New data from Statistics Canada shows that while youth unemployment has risen during the COVID-19 pandemic, finding full-time work has been increasingly precarious since the late 1980s.
The federal agency reported on Monday both male and female workers between 15 and 30 were less likely to have a full-time job in 2019 compared with 1989, a period marked by a rise in part-time employment for the age group.
And some 40 years later, the pandemic has caused further upheaval as the percentage of young people not employed or in school rose almost four percentage points from 2019 to 2020.
The overall unemployment rates for youth rose about six percentage points between 2019 and 2020, the agency noted, which is just about double the rate found with other age groups.
Young people who would’ve entered the job market in 2020 are now doing it this year and could see lower earnings, StatCan projects.
The effect of the pandemic has been particularly notable on young workers, said Arif Jetha, a scientist at the Dalla Lana School of Public Health at the University of Toronto, since young people tend to be the first to feel the shocks of economic upheaval.
“Their tenure is shorter, they’re newer to organizations, they’re also more likely to work precariously and in jobs that might be more affected by fluctuations in our economic landscape,” said Jetha in an interview.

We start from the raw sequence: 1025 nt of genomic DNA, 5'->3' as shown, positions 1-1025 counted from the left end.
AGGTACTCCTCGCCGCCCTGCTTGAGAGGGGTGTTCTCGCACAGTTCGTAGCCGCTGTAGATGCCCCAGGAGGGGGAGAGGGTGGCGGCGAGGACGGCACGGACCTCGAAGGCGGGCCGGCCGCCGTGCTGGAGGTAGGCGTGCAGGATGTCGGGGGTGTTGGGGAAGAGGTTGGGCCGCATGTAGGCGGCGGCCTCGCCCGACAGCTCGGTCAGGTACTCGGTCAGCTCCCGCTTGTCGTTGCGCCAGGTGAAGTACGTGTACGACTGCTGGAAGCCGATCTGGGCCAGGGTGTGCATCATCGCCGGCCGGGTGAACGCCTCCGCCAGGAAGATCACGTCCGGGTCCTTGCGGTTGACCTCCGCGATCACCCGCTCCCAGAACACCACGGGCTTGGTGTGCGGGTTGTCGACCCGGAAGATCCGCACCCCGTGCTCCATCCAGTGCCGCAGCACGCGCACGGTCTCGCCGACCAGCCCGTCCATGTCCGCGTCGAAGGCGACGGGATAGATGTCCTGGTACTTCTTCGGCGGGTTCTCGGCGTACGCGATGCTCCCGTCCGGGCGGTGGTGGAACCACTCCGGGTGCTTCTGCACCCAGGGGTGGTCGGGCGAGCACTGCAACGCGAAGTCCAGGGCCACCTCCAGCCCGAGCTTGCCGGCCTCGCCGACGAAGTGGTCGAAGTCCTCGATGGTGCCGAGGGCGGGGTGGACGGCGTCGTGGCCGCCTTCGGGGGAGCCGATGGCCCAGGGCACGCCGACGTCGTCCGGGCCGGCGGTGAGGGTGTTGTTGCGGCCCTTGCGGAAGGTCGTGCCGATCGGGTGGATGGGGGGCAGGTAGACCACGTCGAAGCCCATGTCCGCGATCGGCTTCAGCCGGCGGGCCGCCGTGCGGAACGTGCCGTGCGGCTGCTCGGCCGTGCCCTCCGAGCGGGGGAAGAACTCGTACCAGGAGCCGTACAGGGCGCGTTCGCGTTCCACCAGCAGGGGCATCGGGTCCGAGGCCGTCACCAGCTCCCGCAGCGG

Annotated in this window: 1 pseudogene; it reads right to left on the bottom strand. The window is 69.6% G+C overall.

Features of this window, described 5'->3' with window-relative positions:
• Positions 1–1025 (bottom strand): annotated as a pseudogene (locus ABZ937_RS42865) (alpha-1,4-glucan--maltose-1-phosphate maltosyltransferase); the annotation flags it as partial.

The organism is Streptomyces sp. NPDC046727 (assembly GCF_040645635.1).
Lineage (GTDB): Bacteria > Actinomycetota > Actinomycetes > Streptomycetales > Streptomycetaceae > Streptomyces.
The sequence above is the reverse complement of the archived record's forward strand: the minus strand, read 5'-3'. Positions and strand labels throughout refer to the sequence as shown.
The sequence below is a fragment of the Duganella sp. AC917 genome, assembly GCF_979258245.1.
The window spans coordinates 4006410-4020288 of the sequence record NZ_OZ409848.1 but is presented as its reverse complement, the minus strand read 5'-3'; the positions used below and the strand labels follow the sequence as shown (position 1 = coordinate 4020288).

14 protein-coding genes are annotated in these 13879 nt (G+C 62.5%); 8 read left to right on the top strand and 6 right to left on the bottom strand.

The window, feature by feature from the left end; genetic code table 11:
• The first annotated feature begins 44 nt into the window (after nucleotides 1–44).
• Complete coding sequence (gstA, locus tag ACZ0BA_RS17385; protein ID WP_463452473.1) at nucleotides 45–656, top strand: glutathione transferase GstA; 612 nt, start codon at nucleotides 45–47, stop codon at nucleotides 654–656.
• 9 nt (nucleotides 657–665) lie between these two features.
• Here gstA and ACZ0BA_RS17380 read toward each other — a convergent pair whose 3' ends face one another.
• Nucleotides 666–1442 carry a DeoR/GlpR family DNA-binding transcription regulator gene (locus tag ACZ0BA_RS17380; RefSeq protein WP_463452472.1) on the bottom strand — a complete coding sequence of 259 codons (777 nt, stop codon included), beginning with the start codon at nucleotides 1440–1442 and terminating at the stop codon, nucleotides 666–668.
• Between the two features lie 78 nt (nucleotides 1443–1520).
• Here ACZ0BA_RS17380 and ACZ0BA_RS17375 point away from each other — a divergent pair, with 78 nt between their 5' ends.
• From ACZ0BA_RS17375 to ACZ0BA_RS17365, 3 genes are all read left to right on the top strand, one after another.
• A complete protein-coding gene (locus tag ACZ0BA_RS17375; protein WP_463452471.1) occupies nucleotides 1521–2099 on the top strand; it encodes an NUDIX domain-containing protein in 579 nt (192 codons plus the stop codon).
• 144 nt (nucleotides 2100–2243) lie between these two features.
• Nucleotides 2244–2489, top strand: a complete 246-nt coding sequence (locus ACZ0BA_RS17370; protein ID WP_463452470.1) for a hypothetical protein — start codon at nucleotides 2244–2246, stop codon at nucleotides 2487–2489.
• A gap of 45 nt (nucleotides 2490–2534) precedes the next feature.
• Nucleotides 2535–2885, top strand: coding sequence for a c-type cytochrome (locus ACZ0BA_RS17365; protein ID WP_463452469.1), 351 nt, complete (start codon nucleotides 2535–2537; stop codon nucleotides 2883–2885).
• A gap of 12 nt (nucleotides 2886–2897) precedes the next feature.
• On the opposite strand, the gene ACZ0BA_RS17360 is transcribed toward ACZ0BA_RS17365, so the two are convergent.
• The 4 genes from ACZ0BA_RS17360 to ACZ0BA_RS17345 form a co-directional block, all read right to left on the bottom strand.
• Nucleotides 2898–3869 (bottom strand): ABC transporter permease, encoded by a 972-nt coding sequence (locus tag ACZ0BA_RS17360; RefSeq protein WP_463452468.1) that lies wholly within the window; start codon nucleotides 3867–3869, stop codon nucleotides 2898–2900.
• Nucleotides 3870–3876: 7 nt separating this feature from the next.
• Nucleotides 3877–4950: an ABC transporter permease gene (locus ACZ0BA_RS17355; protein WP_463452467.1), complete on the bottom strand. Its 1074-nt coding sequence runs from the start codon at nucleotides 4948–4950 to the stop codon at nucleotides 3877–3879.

Aside from jobs, internships and work placements were cancelled in the early stages of the pandemic, he added, tools young people often use as the starting blocks for their career.
Those not enrolled in full-time study saw their employment rates drop around eight percentage points, while rates for other age groupsdropped only about four percentage points in the same time.
StatCan says pay rates rose for younger employees, but that phenomenon was driven in large part by a reduction in low-paying jobs that were previously held by younger employees.
And young people entering the workforce as the pandemic continues may also prove to be difficult, Jetha added, calling the current job environment an “unpredictable” one for youth.
Jehta also spoke of a “misperception” there tended to be around millennial and Gen Z workers about a desire to have more flexible jobs before the onset of the pandemic. He disagrees, however.
“I think many people desired stability. I think what a lot of young people were increasingly seeing was that these types of jobs, high-quality jobs … are becoming less and less available,” he said, which has been exacerbated by the pandemic.
“Before the pandemic, there seemed to be this diminishing quality of work that we were already seeing.”
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